You’re Not Paranoid If Everyone Really Is Out To Get You

2010 October 7
by Dave

A while ago I talked about the need that I saw for a clearer line to be drawn between the kinds of surveillance and information gathering that are legal for law enforcement to employ with and without a warrant. Unfortunately fate heard my call and replied in August with a ruling from the 9th Circuit Court of Appeals. A three judge panel(the usual makeup of a Federal Appeals bench) ruled that it is legal for law enforcement personnel to sneak into your driveway and place a GPS tracking device on your car without a warrant.

There was recently an interesting  example of such surveillance being used. I’ll quickly sum it up, but I encourage you to read the article.

Basically a 20 year old US born citizen has an Egyptian father and a friend who made a blog post earlier this year that mentioned bombs and shopping malls. He found a tracking device under his car when it was at a mechanic’s. Then he posted pictures of the device in order to find out what it was. The FBI showed up in a big way to get their thing back. Way to win friends in the American Arab community.

Not having read the post at issue I really can’t say whether it actually contained enough of a threat to justify intrusive surveillance of all of the poster’s friends. Also I don’t know whether or not the FBI had a warrant to put the tracking device on Afifi’s vehicle. However, I do know that the FBI didn’t have to have a warrant to do it.

I would think that maybe, just maybe, having a Judge read the blog post and find out what was known about the target of surveillance would be worthwhile. I’m not convinced that your average 20 year old half Egyptian student who has a job and is supporting two brothers in Egypt after his father recently passed away is the standard profile of an islamofascistfundamentalistjihadiwarrior. Just saying.

The court’s ruling hinged on expectation of privacy. You do not have an expectation of privacy when it comes to the location of your car. It drives on public streets and parks in public places. Also, you don’t have an expectation of privacy in your driveway unless you put up a gate.

I think that the court’s reasoning is sound and that the ruling is consistent with current precedent and law. But I think that merely highlights the need for new laws in this area as more and more extensive surveillance becomes easier and easier.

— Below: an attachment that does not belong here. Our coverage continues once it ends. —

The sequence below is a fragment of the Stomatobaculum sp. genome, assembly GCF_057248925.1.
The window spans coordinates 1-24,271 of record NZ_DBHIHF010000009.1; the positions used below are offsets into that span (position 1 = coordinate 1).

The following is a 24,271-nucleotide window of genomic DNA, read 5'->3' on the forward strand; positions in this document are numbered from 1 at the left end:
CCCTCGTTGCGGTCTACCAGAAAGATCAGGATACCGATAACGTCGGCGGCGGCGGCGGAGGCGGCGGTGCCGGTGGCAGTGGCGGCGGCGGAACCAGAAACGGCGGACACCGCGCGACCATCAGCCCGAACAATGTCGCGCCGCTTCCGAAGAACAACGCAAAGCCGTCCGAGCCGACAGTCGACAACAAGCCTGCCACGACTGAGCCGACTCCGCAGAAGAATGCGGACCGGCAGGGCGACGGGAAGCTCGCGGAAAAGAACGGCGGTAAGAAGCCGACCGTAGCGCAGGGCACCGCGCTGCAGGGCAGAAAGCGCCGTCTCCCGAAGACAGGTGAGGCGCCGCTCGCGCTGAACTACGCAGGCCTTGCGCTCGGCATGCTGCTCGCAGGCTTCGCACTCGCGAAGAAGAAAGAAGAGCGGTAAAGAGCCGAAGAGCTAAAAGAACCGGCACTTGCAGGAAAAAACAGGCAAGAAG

This incident shows that the FBI is doing a quite thorough job of protecting against possible domestic terrorist threats. I just prefer that the regulations regarding how they protect us be clear rather than force investigators to fly by the seat of their pants.

I apologize to those of you who are personal acquaintances. I sincerely hope that my expression of sympathy for a surveillance target with an Arab name does not come to the attention of a professional DOJ web surfer and cause me to be labeled a jihadist sympathizer and thus cause the cars of every one I know to be tracked.

Quis custodiet ipsos custodes?

One Response leave one →
  1. Mary permalink
    October 8, 2010

    The “reasonable expectation of privacy” standard has consistently been eroded based on the simple justification that people essentially “consent” to a loss of privacy based on their acceptance, use, and even simple knowledge of increasingly intrusive technology. This applies to the assumption that people can now “expect” the police to request a suspect’s location information from their cell phone operator and people can now “expect” that thermal imaging will be used on their house. In the first instance, people “consent” by having a cell phone. For the convenience of the phone, people are giving up their personal location information. In the second instance, there is no positive acceptance by the person, it is only that the “expectation of privacy” is lowered by the general knowledge that such technologies exist.

    I would suggest that these tracking cases are in the second category: because people know that the capability for tracking is out there, we should expect to be tracked, and even further, we have no reasonable expectation that we won’t be tracked.

    Frankly I think that this type of circular thinking presumes the conclusion that they’re trying to reach. Technology doesn’t erode our expectation of privacy, allowing warrantless searches which then become part of the national media and ultimately pop culture erodes the “reasonable person’s” expectation of privacy.

    I guess, we all know the technology is out there, what we expect is that our government will respect its people enough not to use it.

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